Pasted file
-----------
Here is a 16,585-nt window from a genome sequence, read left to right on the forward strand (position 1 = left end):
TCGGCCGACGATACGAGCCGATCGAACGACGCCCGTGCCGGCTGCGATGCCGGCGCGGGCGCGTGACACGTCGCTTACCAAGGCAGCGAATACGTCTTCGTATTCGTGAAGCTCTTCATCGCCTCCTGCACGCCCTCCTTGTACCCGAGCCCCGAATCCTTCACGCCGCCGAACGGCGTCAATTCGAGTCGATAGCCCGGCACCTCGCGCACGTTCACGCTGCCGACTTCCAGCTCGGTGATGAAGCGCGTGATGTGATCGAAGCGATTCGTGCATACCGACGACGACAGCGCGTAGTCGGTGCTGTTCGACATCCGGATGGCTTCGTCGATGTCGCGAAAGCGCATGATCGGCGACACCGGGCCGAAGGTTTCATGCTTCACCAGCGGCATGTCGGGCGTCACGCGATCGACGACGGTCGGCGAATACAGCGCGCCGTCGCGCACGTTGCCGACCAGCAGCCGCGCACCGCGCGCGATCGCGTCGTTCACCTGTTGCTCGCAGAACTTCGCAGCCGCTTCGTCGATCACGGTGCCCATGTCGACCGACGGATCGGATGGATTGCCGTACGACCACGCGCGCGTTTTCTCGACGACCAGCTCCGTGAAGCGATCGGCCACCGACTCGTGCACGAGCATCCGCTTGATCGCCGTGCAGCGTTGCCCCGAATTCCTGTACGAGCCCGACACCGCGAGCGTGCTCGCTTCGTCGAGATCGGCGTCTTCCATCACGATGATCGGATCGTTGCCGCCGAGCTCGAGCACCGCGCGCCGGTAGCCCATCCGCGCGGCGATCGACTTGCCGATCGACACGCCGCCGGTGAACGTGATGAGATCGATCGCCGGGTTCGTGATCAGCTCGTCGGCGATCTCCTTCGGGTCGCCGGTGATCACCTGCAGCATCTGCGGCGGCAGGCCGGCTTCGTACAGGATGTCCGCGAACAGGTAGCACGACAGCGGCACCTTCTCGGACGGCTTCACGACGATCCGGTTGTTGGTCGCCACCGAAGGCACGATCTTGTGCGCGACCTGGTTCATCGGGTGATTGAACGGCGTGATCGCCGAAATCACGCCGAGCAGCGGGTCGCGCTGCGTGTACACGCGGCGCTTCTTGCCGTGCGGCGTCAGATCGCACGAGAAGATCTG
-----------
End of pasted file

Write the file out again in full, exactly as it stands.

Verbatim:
Here is a 16,585-nt window from a genome sequence, read left to right on the forward strand (position 1 = left end):
TCGGCCGACGATACGAGCCGATCGAACGACGCCCGTGCCGGCTGCGATGCCGGCGCGGGCGCGTGACACGTCGCTTACCAAGGCAGCGAATACGTCTTCGTATTCGTGAAGCTCTTCATCGCCTCCTGCACGCCCTCCTTGTACCCGAGCCCCGAATCCTTCACGCCGCCGAACGGCGTCAATTCGAGTCGATAGCCCGGCACCTCGCGCACGTTCACGCTGCCGACTTCCAGCTCGGTGATGAAGCGCGTGATGTGATCGAAGCGATTCGTGCATACCGACGACGACAGCGCGTAGTCGGTGCTGTTCGACATCCGGATGGCTTCGTCGATGTCGCGAAAGCGCATGATCGGCGACACCGGGCCGAAGGTTTCATGCTTCACCAGCGGCATGTCGGGCGTCACGCGATCGACGACGGTCGGCGAATACAGCGCGCCGTCGCGCACGTTGCCGACCAGCAGCCGCGCACCGCGCGCGATCGCGTCGTTCACCTGTTGCTCGCAGAACTTCGCAGCCGCTTCGTCGATCACGGTGCCCATGTCGACCGACGGATCGGATGGATTGCCGTACGACCACGCGCGCGTTTTCTCGACGACCAGCTCCGTGAAGCGATCGGCCACCGACTCGTGCACGAGCATCCGCTTGATCGCCGTGCAGCGTTGCCCCGAATTCCTGTACGAGCCCGACACCGCGAGCGTGCTCGCTTCGTCGAGATCGGCGTCTTCCATCACGATGATCGGATCGTTGCCGCCGAGCTCGAGCACCGCGCGCCGGTAGCCCATCCGCGCGGCGATCGACTTGCCGATCGACACGCCGCCGGTGAACGTGATGAGATCGATCGCCGGGTTCGTGATCAGCTCGTCGGCGATCTCCTTCGGGTCGCCGGTGATCACCTGCAGCATCTGCGGCGGCAGGCCGGCTTCGTACAGGATGTCCGCGAACAGGTAGCACGACAGCGGCACCTTCTCGGACGGCTTCACGACGATCCGGTTGTTGGTCGCCACCGAAGGCACGATCTTGTGCGCGACCTGGTTCATCGGGTGATTGAACGGCGTGATCGCCGAAATCACGCCGAGCAGCGGGTCGCGCTGCGTGTACACGCGGCGCTTCTTGCCGTGCGGCGTCAGATCGCACGAGAAGATCTG